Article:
You’re in safe hands with this classic strain, the backbone of the Dutch coffee shop industry.

3. Pineapple Express (2008)

Nobody thinks of their weed dealer as a friend, right? That’s the question posed by Dale Denton (Seth Rogen) at the start of Pineapple Express. The film is a cannabis caper that turns out to be an epic bromance replete with car chases, gun-toting dads, self-conscious drug dealers, explosions, and a superstar strain.

When the going gets tough, turns out there’s only one person Dale can rely on. Yes, his weed dealer, Saul (James Franco). Released in 2008, the film shamelessly celebrates the lazy stoner stereotype in all his befuddled glory, and is a tribute to the unique relationship between the cannabis user and their dealer. It demonstrates a dynamic that may become a thing of the past in a future world where cannabis is legalized.

Warning! A grow op gets blown up at the end of the film, which no doubt many will agree was an act of gratuitous violence. The promoters used an actual smoking billboard on Sunset Boulevard to promote the film, but it had to be removed because people kept calling the fire department.

Melt into mindless entertainment with this Cannabis Cup Winner.

4. The Culture High (2014)

Featuring celebs Snoop Dogg and Joe Rogan, The Culture High is a documentary that discusses the big questions: should marijuana be legalized and what does prohibition say about our culture? It examines the arguments against cannabis legalization: that cannabis has a negative impact on mental health, and that it’s an addictive (and therefore dangerous) drug (Reefer Madness claimed the same thing – see a pattern?).

Dr Lester Grinspoon, professor Emeritus of psychiatry at Harvard, dismisses the first argument because levels of global schizophrenia have remained stable at 1% for the last sixty years though cannabis use has increased tenfold. The second issue is a little trickier. New insight from expert Dr Gabor Mate is slowly changing our understanding of addiction.

The documentary then examines the legal, medical, pharmaceutical and political factors affecting the legalization of cannabis. The info is a little out of date now, but the facts revealed are no less disturbing. For example, did you know that one American dies every 19 minutes from prescription drugs or that 270 cannabis dispensaries were raided during the first four years of Obama’s administration?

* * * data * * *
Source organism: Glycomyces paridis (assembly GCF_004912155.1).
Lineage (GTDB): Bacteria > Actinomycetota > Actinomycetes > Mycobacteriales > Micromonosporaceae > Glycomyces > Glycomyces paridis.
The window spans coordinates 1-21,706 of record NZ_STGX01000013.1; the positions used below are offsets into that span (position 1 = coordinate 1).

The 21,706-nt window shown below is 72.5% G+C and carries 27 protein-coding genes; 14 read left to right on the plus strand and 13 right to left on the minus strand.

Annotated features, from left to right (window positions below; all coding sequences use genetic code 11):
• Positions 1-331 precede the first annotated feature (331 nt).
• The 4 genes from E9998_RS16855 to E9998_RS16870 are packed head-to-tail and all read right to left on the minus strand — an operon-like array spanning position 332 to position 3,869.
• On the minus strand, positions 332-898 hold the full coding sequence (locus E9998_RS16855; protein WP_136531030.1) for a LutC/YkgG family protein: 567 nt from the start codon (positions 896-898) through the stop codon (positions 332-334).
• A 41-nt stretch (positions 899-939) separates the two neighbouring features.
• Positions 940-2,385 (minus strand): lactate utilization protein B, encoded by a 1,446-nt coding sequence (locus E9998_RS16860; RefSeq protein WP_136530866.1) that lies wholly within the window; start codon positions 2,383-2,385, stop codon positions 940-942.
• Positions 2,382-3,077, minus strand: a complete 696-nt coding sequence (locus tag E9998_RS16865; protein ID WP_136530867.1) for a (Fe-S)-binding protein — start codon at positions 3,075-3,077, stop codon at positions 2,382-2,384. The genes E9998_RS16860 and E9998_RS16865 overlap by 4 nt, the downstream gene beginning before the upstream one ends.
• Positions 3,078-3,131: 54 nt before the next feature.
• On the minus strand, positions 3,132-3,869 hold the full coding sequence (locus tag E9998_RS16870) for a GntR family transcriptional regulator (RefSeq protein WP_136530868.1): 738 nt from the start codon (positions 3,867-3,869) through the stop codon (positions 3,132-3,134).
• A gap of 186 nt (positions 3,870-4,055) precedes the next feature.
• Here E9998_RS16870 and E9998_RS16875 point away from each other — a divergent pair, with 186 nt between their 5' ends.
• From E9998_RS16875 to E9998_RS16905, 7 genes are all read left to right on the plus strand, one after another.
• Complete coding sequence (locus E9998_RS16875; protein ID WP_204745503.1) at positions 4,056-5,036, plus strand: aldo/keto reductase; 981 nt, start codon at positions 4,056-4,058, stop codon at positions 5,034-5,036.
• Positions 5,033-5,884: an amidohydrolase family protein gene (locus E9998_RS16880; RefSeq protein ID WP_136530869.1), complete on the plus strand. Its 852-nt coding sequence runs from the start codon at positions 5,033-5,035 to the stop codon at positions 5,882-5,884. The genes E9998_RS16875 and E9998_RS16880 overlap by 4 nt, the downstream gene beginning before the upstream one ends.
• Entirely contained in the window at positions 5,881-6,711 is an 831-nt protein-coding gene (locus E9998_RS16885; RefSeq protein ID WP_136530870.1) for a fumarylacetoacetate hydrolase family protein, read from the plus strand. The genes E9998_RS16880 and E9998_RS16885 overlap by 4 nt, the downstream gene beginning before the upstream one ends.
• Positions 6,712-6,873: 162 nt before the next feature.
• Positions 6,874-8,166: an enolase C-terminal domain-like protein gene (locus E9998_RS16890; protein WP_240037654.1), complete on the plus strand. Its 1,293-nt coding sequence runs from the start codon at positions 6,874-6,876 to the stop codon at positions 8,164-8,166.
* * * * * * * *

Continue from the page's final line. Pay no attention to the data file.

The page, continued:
Did you know that the pharmaceutical industry earned $85 billion in revenue in 2012 or that the global market for cannabis is estimated to be worth around $400 billion? Did you know that for every $1 pharmaceutical companies spend on R&D, they spend $19 on promotion, and that the American government took out a patent on cannabis in the 1990s?

The thrust of the documentary is to demonstrate the injustice of prohibition, and it does that very effectively by illustrating how the system was set up to generate money for authorities with no regard for the people it punishes. This is a documentary every cannabis user should watch to understand what we’re fighting for, and why.

Get your thinking cap on with this much-loved sativa.

5. Who Shot the Sheriff? (2018)

Some would argue that no other musician represents the soul of cannabis more than Bob Marley, but that’s not all the reggae king of Jamaica represented. Though Bob spent his career trying to remain neutral – to focus on the music, the thing that mattered most – the political instability of his native country dragged him into the conflict.

Who Shot the Sheriff? is a documentary about the assassination attempt on Bob, and how he was betrayed by Jamaica’s ruling political parties. After the attempt on his life, Bob left Jamaica, went on tour, and produced the album Exodus, voted one of the most important records of all time.

Eventually, he was lured home, and upon his return in 1978, staged a peace concert that sparked a short-lived truce between the politicians and warring gangs. However, his message of One Love did not unite the people of Jamaica. In the end, it was another kind of enemy that killed him: cancer.

He died in 1981, a moment this documentary flashes over, while managing to never answer the question its title poses: Who shot the sheriff? This documentary is an important piece of cannabis history but one that prompts more questions than it answers.

Legendary Jamaican genetics for a film inspired by a legend.

No other plant has a history rich enough to inspire such a diverse bunch of movies and TV shows. Check out this list before lighting up!

The best weed TV shows you should be watching